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  • Writer's pictureNatalie Martin

Hoof Care Glossary

Many terms in hoof care are misunderstood and misused. This can lead to problems for farriers, owners, and (most importantly) horses. Communicating clearly is important to explain what is happening with your horse and how to help them get back to their best. 

Left/ Right 

Whenever you are talking about left and right in reference to your horse, it should always be from the horse’s perspective, not left and right as you look at it from the human perspective.

Full Set

Shoes are present on all four feet of the horse.

Half Set

Shoes are present only on two of the horse's feet.


When the farrier reuses the same shoes on the same horse after trimming and balancing the foot.

Clips: Toe Clip, Quarter/Side Clips

Clips are protrusions from a horseshoe that fit along the hoof wall. A single clip on the front of the shoe is a toe clip. If a shoe has 2 clips- one on each side of the foot, they are called “quarter clips” or “side clips”.

Drilled and Tapped

When a horseshoe is "drilled and tapped," it means that holes have been drilled into the shoe, and threads have been cut into these holes to accommodate screws or studs. This process allows for additional traction or support to be added to the horseshoe, enhancing the horse's grip and stability, particularly in challenging terrain or conditions.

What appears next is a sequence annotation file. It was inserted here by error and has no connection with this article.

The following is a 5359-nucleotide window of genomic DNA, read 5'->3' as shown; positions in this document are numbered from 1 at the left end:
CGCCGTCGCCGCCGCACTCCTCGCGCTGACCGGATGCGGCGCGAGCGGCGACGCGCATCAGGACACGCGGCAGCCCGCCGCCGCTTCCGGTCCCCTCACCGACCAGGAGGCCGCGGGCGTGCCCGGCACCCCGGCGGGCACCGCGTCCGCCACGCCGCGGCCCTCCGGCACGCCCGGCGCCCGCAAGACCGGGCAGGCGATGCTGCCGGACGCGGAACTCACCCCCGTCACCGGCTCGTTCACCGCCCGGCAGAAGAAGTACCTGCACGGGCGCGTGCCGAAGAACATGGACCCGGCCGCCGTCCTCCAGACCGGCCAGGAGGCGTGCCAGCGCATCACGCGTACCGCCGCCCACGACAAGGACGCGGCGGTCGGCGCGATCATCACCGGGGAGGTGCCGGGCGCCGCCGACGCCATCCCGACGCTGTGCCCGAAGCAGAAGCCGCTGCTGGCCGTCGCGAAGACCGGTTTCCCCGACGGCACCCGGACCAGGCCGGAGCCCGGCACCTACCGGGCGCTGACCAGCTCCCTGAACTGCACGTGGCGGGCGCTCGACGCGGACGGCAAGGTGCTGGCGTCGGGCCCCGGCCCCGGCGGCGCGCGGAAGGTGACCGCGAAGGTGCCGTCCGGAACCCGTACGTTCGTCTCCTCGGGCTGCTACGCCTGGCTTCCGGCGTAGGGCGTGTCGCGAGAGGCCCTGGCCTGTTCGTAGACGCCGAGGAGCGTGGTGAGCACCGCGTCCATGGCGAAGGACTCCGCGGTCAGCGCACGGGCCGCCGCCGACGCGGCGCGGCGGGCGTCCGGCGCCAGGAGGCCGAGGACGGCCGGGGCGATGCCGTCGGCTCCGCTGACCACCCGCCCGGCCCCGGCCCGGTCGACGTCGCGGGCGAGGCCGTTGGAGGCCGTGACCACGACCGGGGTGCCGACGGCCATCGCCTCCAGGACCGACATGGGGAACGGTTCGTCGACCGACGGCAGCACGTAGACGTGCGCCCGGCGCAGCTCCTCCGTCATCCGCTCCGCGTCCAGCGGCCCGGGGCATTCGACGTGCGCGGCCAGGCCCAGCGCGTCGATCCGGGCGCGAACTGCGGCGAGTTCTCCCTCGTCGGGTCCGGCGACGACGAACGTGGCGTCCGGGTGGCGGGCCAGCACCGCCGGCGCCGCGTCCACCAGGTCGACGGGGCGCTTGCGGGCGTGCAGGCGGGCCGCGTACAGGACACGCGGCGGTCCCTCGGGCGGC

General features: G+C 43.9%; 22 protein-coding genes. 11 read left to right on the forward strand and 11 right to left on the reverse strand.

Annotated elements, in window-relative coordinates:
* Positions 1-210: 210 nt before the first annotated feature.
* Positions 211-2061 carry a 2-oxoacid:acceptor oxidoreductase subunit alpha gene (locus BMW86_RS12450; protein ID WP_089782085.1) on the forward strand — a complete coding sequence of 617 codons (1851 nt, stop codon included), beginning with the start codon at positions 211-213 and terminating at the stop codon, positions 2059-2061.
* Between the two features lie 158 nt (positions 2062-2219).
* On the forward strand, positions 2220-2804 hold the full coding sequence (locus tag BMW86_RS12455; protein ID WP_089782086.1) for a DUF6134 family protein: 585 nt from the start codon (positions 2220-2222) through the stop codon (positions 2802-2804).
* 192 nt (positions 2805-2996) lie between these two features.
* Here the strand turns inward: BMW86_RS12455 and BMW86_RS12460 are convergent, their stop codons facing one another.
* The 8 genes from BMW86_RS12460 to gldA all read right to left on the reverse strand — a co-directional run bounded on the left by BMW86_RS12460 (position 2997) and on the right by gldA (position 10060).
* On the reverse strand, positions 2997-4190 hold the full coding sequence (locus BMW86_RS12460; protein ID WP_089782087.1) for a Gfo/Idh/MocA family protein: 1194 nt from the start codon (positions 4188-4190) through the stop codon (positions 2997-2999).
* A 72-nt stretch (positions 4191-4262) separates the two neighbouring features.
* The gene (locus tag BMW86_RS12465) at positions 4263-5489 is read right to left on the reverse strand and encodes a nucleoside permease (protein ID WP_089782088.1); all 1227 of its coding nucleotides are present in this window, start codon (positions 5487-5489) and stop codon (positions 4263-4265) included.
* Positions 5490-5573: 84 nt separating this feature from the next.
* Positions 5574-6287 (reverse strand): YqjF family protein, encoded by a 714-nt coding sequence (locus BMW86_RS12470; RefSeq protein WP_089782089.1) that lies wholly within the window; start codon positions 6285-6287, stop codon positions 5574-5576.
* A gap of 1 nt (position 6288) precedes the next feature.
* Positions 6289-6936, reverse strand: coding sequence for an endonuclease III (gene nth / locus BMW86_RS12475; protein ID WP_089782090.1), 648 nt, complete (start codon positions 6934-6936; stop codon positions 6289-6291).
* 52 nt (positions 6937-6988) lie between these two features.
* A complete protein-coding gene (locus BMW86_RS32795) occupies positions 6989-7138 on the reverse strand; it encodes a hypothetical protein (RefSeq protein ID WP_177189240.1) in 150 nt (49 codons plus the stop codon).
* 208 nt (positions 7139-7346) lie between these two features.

Sprung Shoe

A shoe that has become partially detached.


An abscess is a fluid filled void in the foot caused by some sort of trauma. The accumulation of fluid creates pressure which is painful for the horse. Think similarly to a blister which you may have. They have many causes and can be treated differently depending on the location and severity


A specific type of abscess that occurs within the white line. They are typically caused by sand or other debris working its way into the white line from the ground. Gravels generally “blow out” through the coronary band in their own time and are less severe than other types of abscesses. 


Corns form in the heel of the foot. They start as a bruise and can develop into an abscess if left not addressed. Corns can vary greatly in the level of discomfort a horse feels. 


Thrush is an infection of the frog tissue. It has a strong smell familiar to most horse owners, and is caused by a variety of anaerobic bacteria that are present almost everywhere a horse steps. Thrush is typically not serious unless left untreated or occurs in an immunocompromised horse. Thrush is one of the most overused terms by horse owners. A smelly foot does not automatically mean thrush. Flakey soles do not mean thrush. If it isn’t in the frog, it isn’t thrush. 

White Line Disease, WLD

WLD is a bacterial infection that exists inside the lamina of a hoof. The bacteria eats away at the lamina leaving a chalky residue and creating a void. If left untreated, WLD can undermine the structure of an entire hoof and lead to catastrophic failure. The typical diagnosis of WLD is done by probing the white line with a horseshoe nail. If it easily travels more than ½” deep, the hoof should be treated accordingly. 

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